The Virtual Property Problem: What Property Rights in Virtual Resources Might Look Like, How They Might Work, and Why They are a Bad Idea

29 Pages Posted: 6 Sep 2009 Last revised: 26 Jan 2011

John William Nelson

Samford University - Cumberland School of Law; University of East Anglia (UEA) - Norwich Law School

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Date Written: August 15, 2009

Abstract

“Virtual property” is a solution looking for a problem. Arguments justifying “virtual property” lie among three common themes—Lockean labor theory, theft protection and deterrence, and market efficiency. This Article goes beyond those who advocate for or against the creation of “virtual property” by first dismissing Locke’s labor theory as a justification. Then, this Article explores two models of what property rights may look like when applied to virtual resources. These models are then applied to six different virtual world scenarios in order to see the effects of “virtual property.” Finally, this Article explains the failure of property rights to benefit the users, developers, and virtual resources of virtual worlds.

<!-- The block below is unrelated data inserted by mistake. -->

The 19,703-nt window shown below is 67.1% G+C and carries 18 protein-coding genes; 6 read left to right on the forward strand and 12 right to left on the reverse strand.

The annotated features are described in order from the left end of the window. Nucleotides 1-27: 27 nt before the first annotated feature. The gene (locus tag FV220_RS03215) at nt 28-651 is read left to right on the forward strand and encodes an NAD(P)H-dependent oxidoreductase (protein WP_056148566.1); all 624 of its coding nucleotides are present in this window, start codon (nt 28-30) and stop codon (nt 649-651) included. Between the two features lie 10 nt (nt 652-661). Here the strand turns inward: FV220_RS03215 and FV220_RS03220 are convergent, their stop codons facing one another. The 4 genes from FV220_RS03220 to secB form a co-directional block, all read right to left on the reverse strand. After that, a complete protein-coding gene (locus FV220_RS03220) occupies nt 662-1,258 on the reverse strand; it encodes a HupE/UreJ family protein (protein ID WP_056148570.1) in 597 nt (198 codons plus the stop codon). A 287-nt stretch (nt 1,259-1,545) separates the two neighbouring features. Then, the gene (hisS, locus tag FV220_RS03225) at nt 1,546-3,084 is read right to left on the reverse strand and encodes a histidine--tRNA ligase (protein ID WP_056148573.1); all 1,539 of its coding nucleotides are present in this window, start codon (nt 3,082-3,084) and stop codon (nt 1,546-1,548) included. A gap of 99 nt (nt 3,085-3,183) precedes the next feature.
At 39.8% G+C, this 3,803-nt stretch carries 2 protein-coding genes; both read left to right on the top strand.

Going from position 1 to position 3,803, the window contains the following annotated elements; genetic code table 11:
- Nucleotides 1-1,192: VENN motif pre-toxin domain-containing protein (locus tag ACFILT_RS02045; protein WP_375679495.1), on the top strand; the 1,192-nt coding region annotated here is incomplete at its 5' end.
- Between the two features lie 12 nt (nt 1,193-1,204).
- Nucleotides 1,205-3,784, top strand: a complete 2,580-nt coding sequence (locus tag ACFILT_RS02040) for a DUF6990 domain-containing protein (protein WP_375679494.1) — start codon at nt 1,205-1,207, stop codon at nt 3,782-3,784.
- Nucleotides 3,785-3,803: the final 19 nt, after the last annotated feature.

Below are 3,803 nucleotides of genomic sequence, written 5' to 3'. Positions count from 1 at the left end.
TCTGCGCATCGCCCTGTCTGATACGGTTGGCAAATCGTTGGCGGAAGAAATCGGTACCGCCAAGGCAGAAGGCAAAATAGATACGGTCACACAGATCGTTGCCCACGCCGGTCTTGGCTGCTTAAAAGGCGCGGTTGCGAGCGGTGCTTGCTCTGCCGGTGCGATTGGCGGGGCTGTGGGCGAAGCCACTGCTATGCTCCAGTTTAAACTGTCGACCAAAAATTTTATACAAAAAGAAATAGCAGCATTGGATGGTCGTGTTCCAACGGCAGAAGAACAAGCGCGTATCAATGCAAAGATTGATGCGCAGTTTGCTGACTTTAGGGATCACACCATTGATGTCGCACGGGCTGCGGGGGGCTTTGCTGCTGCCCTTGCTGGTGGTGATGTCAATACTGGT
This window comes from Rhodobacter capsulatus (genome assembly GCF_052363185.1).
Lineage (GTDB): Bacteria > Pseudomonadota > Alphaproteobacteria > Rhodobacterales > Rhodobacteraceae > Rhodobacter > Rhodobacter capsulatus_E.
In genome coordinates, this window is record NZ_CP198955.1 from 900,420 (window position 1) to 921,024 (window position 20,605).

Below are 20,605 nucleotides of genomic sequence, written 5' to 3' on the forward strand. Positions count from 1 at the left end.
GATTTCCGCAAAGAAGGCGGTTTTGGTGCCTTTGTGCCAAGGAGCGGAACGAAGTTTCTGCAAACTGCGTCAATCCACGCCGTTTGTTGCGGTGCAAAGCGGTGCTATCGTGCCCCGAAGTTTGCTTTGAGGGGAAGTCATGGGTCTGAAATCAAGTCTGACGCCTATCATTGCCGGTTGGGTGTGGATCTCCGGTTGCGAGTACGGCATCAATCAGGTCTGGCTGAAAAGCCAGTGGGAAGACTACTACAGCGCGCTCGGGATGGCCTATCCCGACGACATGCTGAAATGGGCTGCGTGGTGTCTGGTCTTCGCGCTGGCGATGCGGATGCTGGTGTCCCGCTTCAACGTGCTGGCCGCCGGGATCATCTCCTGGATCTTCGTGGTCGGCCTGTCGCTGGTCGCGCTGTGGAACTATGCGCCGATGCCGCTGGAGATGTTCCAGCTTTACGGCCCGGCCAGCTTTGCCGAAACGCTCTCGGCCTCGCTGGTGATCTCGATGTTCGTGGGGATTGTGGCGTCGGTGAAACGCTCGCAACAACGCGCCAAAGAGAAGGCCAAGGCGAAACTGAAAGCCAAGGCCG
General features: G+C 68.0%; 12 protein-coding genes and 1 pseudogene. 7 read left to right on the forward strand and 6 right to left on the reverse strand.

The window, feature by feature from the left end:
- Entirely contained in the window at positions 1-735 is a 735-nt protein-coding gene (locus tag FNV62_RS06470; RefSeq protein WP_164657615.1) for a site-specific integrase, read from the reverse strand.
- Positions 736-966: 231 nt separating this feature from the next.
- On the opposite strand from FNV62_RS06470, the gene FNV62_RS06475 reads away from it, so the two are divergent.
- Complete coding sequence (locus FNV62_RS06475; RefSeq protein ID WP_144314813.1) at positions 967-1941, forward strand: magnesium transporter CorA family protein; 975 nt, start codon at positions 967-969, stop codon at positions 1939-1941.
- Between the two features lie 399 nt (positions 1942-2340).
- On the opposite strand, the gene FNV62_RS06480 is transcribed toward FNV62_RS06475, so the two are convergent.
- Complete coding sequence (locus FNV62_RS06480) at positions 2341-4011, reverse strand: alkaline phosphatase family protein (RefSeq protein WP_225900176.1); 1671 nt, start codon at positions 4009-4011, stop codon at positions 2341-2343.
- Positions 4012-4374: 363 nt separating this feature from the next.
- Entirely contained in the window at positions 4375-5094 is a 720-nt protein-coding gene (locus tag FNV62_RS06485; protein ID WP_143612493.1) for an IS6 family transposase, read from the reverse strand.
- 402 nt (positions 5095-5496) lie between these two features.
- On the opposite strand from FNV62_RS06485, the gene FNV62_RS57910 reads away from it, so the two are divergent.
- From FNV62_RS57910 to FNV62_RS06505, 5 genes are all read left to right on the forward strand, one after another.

Keywords: property, virtual property, virtual worlds, computers, information technology, economics, philosophy

Suggested Citation

Nelson, John William, The Virtual Property Problem: What Property Rights in Virtual Resources Might Look Like, How They Might Work, and Why They are a Bad Idea (August 15, 2009). McGeorge Law Review, Vol. 41, p. 281, 2010. Available at SSRN: https://ssrn.com/abstract=1469299

John William Nelson (Contact Author)

Samford University - Cumberland School of Law ( email )

800 Lakeshore Dr.
Birmingham, AL 35229
United States
(404) 939-4705 (Phone)

University of East Anglia (UEA) - Norwich Law School ( email )

Norwich NR4 7TJ, Norfolk
United Kingdom

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